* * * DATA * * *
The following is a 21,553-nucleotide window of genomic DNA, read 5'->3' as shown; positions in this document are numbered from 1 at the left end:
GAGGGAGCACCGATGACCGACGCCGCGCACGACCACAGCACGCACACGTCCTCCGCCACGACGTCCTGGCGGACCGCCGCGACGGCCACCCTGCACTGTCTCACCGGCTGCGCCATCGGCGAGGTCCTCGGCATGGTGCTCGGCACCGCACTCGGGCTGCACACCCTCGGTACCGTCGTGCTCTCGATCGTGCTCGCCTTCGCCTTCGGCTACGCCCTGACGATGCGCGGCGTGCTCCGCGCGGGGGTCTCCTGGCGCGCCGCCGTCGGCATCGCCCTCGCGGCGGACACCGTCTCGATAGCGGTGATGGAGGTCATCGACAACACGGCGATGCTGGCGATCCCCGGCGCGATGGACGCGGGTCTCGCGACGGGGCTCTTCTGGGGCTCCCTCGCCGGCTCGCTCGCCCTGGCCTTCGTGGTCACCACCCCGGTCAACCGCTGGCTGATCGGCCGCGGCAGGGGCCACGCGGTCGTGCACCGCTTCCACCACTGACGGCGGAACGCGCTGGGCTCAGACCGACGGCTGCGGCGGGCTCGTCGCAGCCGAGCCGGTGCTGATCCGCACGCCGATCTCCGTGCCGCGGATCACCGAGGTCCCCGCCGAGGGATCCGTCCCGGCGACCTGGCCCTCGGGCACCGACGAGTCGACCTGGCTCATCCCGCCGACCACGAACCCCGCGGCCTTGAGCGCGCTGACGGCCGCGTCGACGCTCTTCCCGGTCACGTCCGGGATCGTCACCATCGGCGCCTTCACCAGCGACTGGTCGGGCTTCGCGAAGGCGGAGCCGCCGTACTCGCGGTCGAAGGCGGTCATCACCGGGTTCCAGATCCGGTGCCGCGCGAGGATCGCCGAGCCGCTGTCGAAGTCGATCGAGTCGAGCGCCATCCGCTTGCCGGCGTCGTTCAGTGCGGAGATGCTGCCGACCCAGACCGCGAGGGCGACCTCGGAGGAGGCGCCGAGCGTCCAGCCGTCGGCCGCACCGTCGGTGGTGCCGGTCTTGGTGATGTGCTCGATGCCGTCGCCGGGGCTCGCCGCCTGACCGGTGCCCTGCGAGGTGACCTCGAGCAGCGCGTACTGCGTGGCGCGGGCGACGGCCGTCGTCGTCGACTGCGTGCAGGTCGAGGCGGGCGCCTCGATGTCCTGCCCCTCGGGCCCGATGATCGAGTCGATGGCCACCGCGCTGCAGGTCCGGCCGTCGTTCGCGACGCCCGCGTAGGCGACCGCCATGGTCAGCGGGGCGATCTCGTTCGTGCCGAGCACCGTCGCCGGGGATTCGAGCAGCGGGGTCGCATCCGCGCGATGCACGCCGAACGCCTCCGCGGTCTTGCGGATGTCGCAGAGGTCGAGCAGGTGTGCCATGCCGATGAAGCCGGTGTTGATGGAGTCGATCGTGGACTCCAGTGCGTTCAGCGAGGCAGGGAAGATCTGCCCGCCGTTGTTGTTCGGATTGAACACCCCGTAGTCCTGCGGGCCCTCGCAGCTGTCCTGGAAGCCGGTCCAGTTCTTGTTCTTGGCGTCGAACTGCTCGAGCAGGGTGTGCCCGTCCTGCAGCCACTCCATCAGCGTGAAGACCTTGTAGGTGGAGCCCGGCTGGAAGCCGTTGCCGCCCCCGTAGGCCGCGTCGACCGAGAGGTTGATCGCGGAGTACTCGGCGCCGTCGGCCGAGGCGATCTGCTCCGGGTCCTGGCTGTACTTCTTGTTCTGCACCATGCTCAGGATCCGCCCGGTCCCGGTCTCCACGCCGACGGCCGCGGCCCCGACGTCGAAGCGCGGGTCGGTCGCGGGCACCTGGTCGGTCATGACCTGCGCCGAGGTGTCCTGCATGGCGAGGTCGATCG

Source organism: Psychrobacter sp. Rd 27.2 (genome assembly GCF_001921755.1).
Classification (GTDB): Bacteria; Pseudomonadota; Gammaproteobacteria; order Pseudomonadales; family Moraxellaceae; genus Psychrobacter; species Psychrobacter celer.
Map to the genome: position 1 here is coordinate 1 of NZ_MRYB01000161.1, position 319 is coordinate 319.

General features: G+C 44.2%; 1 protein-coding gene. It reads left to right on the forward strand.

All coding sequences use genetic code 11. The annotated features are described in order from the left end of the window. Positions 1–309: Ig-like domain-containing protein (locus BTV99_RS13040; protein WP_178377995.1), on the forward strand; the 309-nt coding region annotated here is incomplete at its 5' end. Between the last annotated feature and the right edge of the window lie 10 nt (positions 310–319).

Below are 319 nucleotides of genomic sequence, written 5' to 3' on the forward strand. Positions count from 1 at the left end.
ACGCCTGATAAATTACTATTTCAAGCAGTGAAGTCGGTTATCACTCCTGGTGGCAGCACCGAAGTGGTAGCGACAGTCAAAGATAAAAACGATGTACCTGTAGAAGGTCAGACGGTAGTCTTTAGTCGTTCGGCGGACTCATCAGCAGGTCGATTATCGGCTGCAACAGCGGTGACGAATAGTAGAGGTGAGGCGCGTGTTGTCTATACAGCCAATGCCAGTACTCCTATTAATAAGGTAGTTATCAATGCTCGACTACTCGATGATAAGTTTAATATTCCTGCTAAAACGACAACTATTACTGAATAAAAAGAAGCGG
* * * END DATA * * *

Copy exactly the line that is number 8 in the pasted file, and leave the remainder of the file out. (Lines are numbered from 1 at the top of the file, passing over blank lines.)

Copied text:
Below are 319 nucleotides of genomic sequence, written 5' to 3' on the forward strand. Positions count from 1 at the left end.